After September 11, 2001, Americans almost universally proclaimed New York City firefighters, policemen, and even the mayor as flawless heroes. Some went as far as to call all firefighters and policemen heroes. Granted it was an emotional time, and most were willing to overlook the irrationality of a proclamation of heroism based solely on the performance of a job that one receives a paycheck for. It has become impossible to hold one’s tongue any longer though, as the proclamation of American soldiers as “heroes” has been used to inhibit critical speech of the American government’s disastrous foreign policy decisions.
Even looking beyond the 15 civilians massacred at Haditha, the torture of prisoners at Abu-Ghraib, and the hundreds of thousands of Iraqi and Afghan civilians that have been killed by US forces in conditions considered insufficiently atrocious to be worthy of investigation, American soldiers do not qualify as heroes.
According to one online dictionary, “Typically the willingness to sacrifice the self for the greater good is seen as the most important defining characteristic of a hero.” After looking through several different dictionary definitions I believe the following could be an acceptable universal definition of a hero: a person who shows great courage in an effort to help others, regardless of the personal risk. While some soldiers may fit that criteria, they do not fit it in any greater abundance than the general population, and by no means can we bestow the title of hero on all American soldiers.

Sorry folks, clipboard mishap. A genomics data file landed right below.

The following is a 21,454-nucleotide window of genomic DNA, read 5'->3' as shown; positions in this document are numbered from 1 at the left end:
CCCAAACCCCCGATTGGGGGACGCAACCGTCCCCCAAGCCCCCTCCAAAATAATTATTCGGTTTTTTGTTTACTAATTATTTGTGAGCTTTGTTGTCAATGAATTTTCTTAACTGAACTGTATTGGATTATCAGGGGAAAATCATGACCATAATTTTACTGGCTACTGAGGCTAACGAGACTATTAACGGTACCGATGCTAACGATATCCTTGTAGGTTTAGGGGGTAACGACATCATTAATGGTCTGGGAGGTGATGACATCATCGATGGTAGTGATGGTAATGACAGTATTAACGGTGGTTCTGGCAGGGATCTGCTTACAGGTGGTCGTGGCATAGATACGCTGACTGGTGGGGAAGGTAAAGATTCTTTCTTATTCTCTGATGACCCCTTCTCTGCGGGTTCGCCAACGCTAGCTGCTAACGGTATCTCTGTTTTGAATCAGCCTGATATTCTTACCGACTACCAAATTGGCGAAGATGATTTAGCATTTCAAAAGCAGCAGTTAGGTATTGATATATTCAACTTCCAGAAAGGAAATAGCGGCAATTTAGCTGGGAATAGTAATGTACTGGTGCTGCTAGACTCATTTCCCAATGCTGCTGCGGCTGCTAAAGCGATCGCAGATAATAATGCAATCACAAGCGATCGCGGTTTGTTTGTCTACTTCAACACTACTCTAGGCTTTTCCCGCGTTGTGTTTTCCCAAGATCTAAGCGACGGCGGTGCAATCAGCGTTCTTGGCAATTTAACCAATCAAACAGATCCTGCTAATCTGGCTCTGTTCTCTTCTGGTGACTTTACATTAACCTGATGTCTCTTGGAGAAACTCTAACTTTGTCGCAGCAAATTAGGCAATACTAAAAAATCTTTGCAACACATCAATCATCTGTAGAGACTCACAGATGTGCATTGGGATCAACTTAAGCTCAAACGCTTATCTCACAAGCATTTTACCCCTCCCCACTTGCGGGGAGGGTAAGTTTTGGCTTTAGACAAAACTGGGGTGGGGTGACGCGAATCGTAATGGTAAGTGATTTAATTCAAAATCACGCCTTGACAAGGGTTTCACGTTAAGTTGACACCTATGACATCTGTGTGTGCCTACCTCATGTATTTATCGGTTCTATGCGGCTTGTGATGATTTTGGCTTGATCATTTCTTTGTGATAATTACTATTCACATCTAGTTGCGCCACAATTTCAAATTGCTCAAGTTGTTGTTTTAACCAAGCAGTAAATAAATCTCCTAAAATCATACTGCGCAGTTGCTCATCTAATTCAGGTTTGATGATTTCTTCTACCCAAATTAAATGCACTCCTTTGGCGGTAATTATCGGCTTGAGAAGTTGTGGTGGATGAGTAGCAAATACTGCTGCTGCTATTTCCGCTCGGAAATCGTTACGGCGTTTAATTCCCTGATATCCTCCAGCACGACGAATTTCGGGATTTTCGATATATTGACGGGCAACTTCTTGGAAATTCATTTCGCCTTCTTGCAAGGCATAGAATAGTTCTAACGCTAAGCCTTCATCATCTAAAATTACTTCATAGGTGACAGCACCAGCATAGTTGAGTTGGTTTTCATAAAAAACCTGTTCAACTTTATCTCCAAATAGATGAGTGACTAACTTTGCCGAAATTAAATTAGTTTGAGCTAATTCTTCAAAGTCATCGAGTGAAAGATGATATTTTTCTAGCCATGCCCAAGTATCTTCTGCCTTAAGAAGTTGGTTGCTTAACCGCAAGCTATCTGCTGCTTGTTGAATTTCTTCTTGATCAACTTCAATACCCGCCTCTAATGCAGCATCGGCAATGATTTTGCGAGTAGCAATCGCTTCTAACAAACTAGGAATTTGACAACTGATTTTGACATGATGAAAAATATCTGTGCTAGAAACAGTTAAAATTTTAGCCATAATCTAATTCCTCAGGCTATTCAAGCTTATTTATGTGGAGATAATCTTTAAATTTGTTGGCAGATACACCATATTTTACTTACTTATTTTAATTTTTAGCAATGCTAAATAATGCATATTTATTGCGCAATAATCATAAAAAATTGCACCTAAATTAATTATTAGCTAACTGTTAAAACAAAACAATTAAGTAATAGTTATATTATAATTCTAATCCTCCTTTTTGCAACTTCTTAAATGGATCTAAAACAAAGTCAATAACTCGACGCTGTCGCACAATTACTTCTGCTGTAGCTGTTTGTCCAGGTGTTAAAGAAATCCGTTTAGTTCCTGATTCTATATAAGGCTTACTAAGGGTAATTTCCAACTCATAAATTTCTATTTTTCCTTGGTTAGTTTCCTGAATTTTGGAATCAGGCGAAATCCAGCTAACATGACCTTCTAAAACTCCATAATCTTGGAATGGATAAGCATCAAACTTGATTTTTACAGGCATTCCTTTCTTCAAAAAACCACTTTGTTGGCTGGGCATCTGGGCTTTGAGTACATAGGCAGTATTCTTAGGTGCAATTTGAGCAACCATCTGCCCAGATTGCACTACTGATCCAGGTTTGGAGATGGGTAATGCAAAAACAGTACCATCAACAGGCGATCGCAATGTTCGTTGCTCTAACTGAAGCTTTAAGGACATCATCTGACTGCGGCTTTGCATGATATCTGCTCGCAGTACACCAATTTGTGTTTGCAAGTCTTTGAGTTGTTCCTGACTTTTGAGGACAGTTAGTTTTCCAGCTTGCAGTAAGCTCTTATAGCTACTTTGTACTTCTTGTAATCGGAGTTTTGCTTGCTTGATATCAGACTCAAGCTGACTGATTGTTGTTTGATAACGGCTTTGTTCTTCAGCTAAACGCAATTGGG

Fighting to defend one’s homeland may be heroic, but blindly signing up for one of the most militarily aggressive nations in history, is not. According to most definitions of heroism, the heroic action must help others, or in other words, be in pursuit of a greater good. For example, if a mass murderer puts himself in danger to rescue his accomplice from police gunfire, most would not consider that a heroic action, nor deem the mass murderer a hero. As it stands today, most of the world has condemned the US for most of its actions in perpetrating the “War on Terror.” The pretext for the invasion of Iraq, the possession of weapons of mass destruction, has been proven to be a lie, and the American government caused more suffering to “liberate” the Iraqi people than anything they endured under Saddam. And now, after a decade of civil strife, occupation, and the destruction of Iraq’s infrastructure, there are few signs of the “freedom” America had promised in sight. The net outcome has been hundreds of thousands dead, trillions of dollars wasted, a huge refugee problem, ethnic struggles between Sunni, Shiite, and Kurd, and a greater hatred of America throughout the world. To make matters worse, Afghanistan’s stability seems to be in greater question now than Iraq’s.